Death — one of life’s few certainties — is rarely a topic we enjoy discussing or confronting in the slightest. In fact, the concept of mortality is one an overwhelming majority of people outright ignore. And why shouldn’t we? For a lot of people, death and dying aren’t viewed as a singular event but one that is preceded by pain and terror, or even worse for some: the unknown. The framing of death in this way has led to the phenomenon being twisted into some dark and evil thing that we personify as a Grim Reaper, no less. And, as deep rooted this mindset may be, all it would take is a simple conversation to flip the entire narrative.
To understand the concept of death as it is perceived in the present day and then go on to spread a message that will hopefully help my community, I conducted research and personal interviews to create a podcast on the topic of death and dying. And, I would like to thank those interviewees – Jai (13), Seth (20), and Toni (50) – for being so honest and contributing to this work. What started as a surface level interest turned into some of the most insightful work I have done and hopefully it can help those who need it.
To give some background on myself, I am a south Louisiana native who grew up in a devoutly Catholic family and this greatly contributed to my early feelings about death. Most people are scared of the events that cause one’s death, but growing up for me, it was always what came after. This final judgement of all my actions to decide whether I spend eternity in complete bliss or torturous agony was, little to say, terrifying. But, I have to admit to being in the minority with this one, as a great deal of research exists that prove a significant correlation to not being worried about what comes after death to the belief of an afterlife. This was shown perfectly in the interview as both Jai and Toni confidently stated that they are “not worried about that” and will be “going to Heaven.” Now, 22 years old, I have since gone through a large shift in beliefs as thus have a much more position perception of death and what comes after.
To put it simply, the problem as it exists today is as follows: we as a society do not fully acknowledge the reality of our mortality, nor do we celebrate death as much as we do life. That is to say, life still continues after one’s death. And those that have dealt with loss know all too well that processing a loss can be extremely difficult. This is a matter that can weigh heavily on an individual – dying or grieving – and their feelings about death. Most, like Toni, express feelings of concern for their loved ones after their eventual passing; and how they want the living to not be weighed down by grief and loss, but to go on and celebrate life.
“It matters not how a man dies, but how he lives. The act of dying is not of importance, it lasts so short a time.”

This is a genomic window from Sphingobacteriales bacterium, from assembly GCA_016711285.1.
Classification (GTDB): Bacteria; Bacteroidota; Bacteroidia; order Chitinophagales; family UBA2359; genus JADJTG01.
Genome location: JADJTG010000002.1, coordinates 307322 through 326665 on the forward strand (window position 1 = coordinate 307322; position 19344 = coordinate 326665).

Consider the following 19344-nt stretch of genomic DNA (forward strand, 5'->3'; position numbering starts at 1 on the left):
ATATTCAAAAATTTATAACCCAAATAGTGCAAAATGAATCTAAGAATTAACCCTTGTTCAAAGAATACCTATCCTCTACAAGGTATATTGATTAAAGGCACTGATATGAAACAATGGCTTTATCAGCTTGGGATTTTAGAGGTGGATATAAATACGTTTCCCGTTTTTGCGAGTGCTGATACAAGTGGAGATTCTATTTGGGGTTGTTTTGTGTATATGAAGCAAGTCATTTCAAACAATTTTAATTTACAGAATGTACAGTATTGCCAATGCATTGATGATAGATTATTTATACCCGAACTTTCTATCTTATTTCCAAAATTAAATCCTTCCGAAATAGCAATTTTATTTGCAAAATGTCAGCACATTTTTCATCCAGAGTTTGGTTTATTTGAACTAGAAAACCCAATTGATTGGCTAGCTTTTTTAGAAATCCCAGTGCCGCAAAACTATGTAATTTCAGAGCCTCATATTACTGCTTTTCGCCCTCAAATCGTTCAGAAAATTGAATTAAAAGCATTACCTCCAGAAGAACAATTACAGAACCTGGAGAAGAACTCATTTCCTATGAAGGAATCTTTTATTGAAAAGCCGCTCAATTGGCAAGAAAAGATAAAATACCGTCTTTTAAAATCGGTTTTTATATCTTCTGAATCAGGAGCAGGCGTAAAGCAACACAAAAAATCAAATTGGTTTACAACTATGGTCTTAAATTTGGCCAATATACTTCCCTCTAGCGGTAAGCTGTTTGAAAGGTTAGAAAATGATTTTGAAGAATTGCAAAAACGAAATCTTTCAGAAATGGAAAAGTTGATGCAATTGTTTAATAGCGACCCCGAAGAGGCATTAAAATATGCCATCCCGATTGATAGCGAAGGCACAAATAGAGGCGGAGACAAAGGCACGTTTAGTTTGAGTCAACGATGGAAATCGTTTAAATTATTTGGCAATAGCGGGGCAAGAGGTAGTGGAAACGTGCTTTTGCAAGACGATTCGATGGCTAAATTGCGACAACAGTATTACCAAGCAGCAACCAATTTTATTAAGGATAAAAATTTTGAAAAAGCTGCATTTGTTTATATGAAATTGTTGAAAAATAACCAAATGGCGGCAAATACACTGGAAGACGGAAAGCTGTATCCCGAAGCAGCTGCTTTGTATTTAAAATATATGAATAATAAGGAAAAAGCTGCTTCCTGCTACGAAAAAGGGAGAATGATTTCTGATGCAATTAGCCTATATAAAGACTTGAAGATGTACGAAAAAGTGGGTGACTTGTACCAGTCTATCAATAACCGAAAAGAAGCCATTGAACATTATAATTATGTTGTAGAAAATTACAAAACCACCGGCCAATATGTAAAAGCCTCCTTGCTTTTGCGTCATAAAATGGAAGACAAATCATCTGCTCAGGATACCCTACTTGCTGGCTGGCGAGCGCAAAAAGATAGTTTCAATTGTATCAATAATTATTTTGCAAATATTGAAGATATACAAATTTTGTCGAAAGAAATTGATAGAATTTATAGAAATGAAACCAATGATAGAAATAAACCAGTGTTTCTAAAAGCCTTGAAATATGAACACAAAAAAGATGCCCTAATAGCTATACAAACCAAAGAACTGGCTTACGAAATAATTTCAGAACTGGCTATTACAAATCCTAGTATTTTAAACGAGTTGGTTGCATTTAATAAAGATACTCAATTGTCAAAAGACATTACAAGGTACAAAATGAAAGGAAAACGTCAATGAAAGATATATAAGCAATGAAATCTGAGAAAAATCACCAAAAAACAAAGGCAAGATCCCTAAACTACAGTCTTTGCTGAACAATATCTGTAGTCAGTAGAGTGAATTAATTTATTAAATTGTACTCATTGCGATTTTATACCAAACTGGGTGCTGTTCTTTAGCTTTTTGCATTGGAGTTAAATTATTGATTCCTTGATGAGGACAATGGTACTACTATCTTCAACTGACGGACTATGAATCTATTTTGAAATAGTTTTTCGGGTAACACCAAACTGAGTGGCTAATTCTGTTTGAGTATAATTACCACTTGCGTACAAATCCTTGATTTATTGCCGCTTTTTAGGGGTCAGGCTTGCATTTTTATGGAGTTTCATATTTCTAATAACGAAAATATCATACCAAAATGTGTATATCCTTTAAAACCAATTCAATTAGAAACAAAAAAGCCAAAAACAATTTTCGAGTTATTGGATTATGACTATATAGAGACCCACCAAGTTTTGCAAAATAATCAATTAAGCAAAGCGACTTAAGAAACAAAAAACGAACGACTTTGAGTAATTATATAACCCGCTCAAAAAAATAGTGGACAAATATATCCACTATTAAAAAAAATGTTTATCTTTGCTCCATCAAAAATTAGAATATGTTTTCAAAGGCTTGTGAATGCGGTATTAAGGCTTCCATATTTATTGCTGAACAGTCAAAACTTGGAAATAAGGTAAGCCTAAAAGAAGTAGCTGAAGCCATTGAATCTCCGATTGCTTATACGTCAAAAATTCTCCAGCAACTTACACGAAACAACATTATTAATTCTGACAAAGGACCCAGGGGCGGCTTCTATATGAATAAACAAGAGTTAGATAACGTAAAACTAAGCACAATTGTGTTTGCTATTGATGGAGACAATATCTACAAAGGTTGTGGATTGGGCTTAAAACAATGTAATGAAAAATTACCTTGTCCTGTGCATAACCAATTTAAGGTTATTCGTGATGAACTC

– Samuel Johnson
As I stated earlier, most people’s fears surrounding death come from the unknown element of how it happens. Many would say they hope to “die of old-age” in their sleep as a way to put a light mask over the inevitable event but, unfortunately, that is medically impossible. We all die of something whether that be a stroke or heart failure, there will be some event that causes us to die. And I think we need to accept that. It is time we alter the narrative around death and stop using so much inflated language to placate our fears. Given the fact that we have the ability to frame anything however we want, it would be extremely beneficial to frame death as an unavoidable fact much like we do life.
These feelings about death and dying are most definitely valid and understandable, but what I think most people don’t think about is what happens during their final moments. Research has shown that our moments of death are not only pain-free but euphoric as our own brains begin producing psychoactive chemicals as it becomes more and more deprived of oxygen. This is the time a person would see their lives “flash before their eyes.” So, it turns out that death may be inevitable but by no means is it inherently painful.
“I don’t want to be in pain. I don’t want to feel it… I want to go peacefully.”
All these ways of shifting the narrative – removing the association with pain, embracing the possibilities of what comes after, and resting assured that their loved ones will find peace eventually – help us accept the phenomenon that is death and dying. This is not a topic to avoid in conversation with your family or something that should effect one’s outlook on the future or cause them anxiety in the present. Death is a fact of life and deserves just as much celebration and reverence as Life.
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